The sale of Britain’s largest semiconductor factory to a firm controlled by the Chinese Communist Party has not properly been investigated by the government despite promises from Prime Minister Boris Johnson, the Foreign Affairs Committee has claimed.

Following the takeover of Newport Wafer Fab last year by Chinese-owned Nexperia after the factory failed to meet its debt obligations, Prime Minister Boris Johnson vowed that the National Security Adviser would investigate the matter.

However, a report from the Foreign Affairs Committee on Tuesday said that they have not seen any evidence of such a review ever taking place and that they had “no choice” but to assume that one has not been started.

While the government has said that has not made a decision on giving the final approval for the sale, a report last week from POLITICO claimed that National Security Advisor Stephen Lovegrove found that transferring ownership of the crucial plant did not represent a threat to the nation’s national security.

The Foreign Affairs Committee disagreed with such a sentiment, saying that given the importance of semiconductors to the modern economy, the sale of the factory to Communist China should “cause concern” particularly in light of the global microchip shortage in the wake of the Wuhan coronavirus.

“We argued that it is crucial that the Government gets the new investment screening regime right from the beginning—both to ensure that our national security is protected and that we remain firmly open to valuable foreign investment,” the committee said.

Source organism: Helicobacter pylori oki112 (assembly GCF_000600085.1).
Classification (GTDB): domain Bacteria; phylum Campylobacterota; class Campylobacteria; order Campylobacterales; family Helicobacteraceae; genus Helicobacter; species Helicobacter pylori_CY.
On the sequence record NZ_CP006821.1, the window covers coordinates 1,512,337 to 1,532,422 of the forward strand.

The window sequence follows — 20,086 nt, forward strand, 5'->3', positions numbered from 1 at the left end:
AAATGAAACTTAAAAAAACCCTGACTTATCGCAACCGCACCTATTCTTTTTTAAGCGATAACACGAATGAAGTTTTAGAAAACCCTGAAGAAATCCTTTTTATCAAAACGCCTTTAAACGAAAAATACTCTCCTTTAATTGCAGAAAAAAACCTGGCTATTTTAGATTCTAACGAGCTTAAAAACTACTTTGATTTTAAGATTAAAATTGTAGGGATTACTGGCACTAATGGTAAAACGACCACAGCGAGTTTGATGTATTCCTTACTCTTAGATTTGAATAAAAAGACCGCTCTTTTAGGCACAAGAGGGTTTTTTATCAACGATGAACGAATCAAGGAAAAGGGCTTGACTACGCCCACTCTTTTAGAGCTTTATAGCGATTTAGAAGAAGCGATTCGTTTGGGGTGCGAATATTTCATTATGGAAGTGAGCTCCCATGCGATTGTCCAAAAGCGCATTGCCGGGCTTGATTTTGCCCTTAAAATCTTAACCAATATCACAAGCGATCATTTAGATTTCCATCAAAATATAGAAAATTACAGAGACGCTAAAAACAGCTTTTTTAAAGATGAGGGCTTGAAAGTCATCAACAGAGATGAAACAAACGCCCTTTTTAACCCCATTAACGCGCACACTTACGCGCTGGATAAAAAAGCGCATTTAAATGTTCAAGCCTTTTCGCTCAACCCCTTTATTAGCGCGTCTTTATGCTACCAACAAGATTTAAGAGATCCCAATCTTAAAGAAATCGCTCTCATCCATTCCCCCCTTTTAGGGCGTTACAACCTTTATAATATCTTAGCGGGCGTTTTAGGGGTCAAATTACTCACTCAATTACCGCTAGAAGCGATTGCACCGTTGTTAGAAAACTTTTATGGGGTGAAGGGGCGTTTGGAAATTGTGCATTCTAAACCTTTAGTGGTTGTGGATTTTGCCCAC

According to the BBC, Foreign Affairs chairman Tom Tugendhat said:  “Semiconductors are essential to every aspect of modern life and Newport Wafer Fab is one of the country’s leading manufacturers.

“Their takeover by Nexperia left many wondering why we are, seemingly, handing over critical security infrastructure to overseas companies with well-documented links to the Chinese state.

“The long-term security of our nation relies not just on our Armed Forces but on the resilience of our economy and that means ensuring our future stability is never sacrificed for the sake of short-term advancement.”

The former leader of the Conservative Party and founder of the Interpaliamentary Alliance on China, Sir Iain Duncan Smith said on Monday: “We must take back control of our strategic industries from China. The short-sighted sales of critical manufacturing infrastructure will leave us completely dependent on Beijing.”

Under the National Security and Investment Act, which came into effect in January, the government has the ability to shut down the sale of Newport Wafer Fab to Nexperia on grounds of national security, given its connections to Beijing.

Though Nexperia’s headquarters are located in the Netherlands, the firm is owned by the Shanghai-listed Wingtech Technologies, which according to Chinese financial analysis company Datenna is heavily incorporated with the communist state.

On top of concerns about the supply of semiconductors, the Welsh factory was also reported to have received around £55 million ($75 million) from the British government in order to work on next-gen defence projects, including radar systems for fighter jets.

Besides the attempted takeover of Newport Wafer Fab, Chinese firms have been steadily buying up critical infrastructure in Britain, spending at least £135 billion to buy ownership stakes in Thames Water, Heathrow airport, and UK Power Networks.

Last year, British Steel — which produces one-third of the domestic steel supply — was also taken over by the Communist Party-tied Jingye Group.

Follow Kurt Zindulka on Twitter here @KurtZindulka

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